An empirical approach to being nice (but not a pushover) in the workplace

In life, many of us grapple with the balance between being kind or assertive to advance ourselves, whether in personal interactions or professional pursuits. We’re constantly faced with choices: to cooperate for mutual benefit or to compete to gain advantage over others.

We are often caught in a dilemma because advice from management experts and life coaches often fluctuates between extremes, urging us to either always be accommodating or to adopt a fiercely competitive stance. 

In 1984, Dr. Robert Axelrod of the University of Michigan devised an ingenious empirical experiment to tackle this dilemma, based on an iterative version of the classic game theory experiment known as the Prisoner’s Dilemma.

In the iterative version of this game, two players engage in a set number of rounds. In each round, players must decide whether to cooperate or defect. If both chooses to cooperate, they each gain three points. If both defects, they only receive a point each. However, if one cooperates while the other defects, the defector gains five points while the cooperator earns none. The player with the most accumulated points at the end of all rounds is declared the winner.

Dr. Axelrod formatted the experiment to be in the form of a tournament where the different strategies are written in the form of computer programs which are then pitted against one another in a round robin manner. Prominent scholars from diverse fields submitted computer programs embodying different decision strategy and rules.

Some programs were rather sophisticated in the sense that can probe other programs to try and tease the logic that they are playing against. Some have complex probability rules that tries to predict future moves of another program from the past output of those programs.

Surprisingly, the winning strategy, “Tit-for-Tat,” submitted by Professor Anatol Rapoport of the University of Toronto, proved remarkably effective despite its simplicity.

Tit-for-Tat” starts cooperatively and only defects in response to the opponent’s prior defection. This strategy outperformed more complex approaches, highlighting the power of simplicity in decision-making.

Analysis of the tournament revealed key insights:

Niceness: The top-performing strategies favored a “nice” approach, refraining from being the first to defect. These strategies consistently outscored less cooperative ones, even when pitted against each other.

Forgiveness: Programs exhibiting forgiveness towards occasional defections performed better overall. “Tit-for-Tat,” with its short memory and willingness to cooperate after a single retaliation, exemplified this forgiving yet assertive approach.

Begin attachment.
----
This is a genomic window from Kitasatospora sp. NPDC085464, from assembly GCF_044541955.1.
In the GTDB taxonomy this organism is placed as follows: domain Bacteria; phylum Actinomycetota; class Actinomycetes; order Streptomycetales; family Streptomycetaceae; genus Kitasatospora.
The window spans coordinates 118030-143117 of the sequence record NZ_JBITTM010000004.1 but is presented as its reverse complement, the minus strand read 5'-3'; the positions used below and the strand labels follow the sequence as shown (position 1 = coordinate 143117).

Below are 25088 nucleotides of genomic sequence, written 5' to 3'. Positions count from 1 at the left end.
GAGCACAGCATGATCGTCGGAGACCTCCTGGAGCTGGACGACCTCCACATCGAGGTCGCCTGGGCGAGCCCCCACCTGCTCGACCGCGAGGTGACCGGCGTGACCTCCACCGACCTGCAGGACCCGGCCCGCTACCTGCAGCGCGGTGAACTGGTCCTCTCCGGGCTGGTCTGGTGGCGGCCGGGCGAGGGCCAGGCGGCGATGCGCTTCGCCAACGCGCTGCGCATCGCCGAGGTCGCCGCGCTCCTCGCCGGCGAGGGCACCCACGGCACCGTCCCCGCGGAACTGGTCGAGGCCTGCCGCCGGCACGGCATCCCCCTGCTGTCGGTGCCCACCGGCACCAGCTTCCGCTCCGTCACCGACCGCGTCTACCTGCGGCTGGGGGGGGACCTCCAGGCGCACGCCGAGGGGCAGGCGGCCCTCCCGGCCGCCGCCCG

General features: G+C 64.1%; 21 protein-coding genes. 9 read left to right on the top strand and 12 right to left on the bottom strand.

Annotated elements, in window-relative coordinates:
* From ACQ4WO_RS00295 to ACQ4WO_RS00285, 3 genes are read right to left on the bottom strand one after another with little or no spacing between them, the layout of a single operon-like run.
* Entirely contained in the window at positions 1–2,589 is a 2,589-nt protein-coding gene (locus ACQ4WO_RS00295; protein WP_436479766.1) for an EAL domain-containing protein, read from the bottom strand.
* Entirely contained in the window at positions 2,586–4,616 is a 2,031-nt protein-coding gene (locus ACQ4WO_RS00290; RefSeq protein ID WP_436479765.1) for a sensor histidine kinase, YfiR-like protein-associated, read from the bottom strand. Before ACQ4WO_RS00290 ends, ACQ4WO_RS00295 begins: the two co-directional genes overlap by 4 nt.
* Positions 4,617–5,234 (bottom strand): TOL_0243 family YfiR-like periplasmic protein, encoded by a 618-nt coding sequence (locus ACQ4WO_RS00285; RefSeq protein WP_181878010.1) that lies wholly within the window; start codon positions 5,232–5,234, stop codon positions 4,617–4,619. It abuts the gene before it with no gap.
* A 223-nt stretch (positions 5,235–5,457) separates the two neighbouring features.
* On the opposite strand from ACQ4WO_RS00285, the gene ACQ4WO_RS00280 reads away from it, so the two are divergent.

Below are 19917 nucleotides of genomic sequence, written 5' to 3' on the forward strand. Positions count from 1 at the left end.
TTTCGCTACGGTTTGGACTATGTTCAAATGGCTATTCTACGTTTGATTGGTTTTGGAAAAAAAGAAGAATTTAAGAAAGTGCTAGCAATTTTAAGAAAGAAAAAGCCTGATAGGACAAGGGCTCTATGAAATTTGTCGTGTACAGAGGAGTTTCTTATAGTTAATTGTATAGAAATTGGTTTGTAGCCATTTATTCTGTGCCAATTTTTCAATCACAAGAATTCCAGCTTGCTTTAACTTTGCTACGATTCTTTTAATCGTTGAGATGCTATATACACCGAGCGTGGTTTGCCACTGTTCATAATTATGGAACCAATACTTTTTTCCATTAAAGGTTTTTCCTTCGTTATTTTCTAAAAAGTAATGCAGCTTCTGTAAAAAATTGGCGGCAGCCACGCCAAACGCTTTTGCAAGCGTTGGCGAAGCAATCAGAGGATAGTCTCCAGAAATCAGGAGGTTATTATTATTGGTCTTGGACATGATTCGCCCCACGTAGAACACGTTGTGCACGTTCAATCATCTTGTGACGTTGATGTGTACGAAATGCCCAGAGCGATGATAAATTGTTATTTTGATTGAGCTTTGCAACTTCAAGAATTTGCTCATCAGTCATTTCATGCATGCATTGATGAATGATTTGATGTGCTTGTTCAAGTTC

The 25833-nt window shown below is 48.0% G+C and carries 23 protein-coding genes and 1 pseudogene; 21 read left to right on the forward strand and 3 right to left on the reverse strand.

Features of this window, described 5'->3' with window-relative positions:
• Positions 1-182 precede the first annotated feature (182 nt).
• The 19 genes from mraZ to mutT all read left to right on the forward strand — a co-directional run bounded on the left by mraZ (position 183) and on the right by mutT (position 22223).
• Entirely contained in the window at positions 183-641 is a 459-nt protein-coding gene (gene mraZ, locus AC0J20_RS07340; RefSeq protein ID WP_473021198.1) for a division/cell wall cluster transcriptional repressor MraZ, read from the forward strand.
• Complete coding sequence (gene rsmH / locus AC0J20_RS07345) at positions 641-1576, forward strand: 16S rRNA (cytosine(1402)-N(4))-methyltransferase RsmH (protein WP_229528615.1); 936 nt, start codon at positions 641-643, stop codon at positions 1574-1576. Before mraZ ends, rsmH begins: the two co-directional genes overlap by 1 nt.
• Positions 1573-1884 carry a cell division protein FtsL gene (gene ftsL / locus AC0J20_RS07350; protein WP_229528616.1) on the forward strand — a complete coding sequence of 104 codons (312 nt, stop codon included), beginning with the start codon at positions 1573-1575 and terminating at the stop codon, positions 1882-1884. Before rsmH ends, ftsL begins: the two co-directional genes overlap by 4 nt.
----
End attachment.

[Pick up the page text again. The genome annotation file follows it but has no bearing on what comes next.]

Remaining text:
A subsequent tournament, featuring more sophisticated strategies and an unspecified number of rounds per game, reaffirmed the dominance of “Tit-for-Tat” and the effectiveness of niceness and forgiveness.

In addition to the reaffirmation of these findings, researchers also noted the importance of an additional behavior for success:

Provocability: strategies that swiftly retaliate against perceived unfairness fare better because they course correct the behavior of the programs that they are playing against.

While these experiments offer valuable insights into cooperation, it’s crucial to acknowledge the complexity of real-world interactions involving multiple actors. Nevertheless, they provide empirical support for the efficacy of being nice, quick to retaliate against exploitation, and forgiving when cooperation is restored.

“The discovery of subtle reasons for the individualistic pragmatist to be nice, forgiving, and optimistic is an unexpected bonus.”

Effective Choice in the Prisoner’s Dilemma

The Evolution of Cooperation Book Cover

Dr. Axelrod’s book, “The Evolution of Cooperation,” offers further exploration of these principles in a more accessible format. Ultimately, while being nice initially yields benefits, prompt retaliation against exploitation and forgiveness for renewed cooperation can lead to sustained mutual gains in most interactions.


Effective Choice in the Prisoner’s Dilemma, Robert Axelrod, The Journal of Conflict Resolution, Vol. 24, No. 1 (Mar., 1980), pp. 3-25
More Effective Choice in the Prisoner’s Dilemma, Robert Axelrod , The Journal of Conflict Resolution, Vol. 24, No. 3 (Sep., 1980), pp. 379-403

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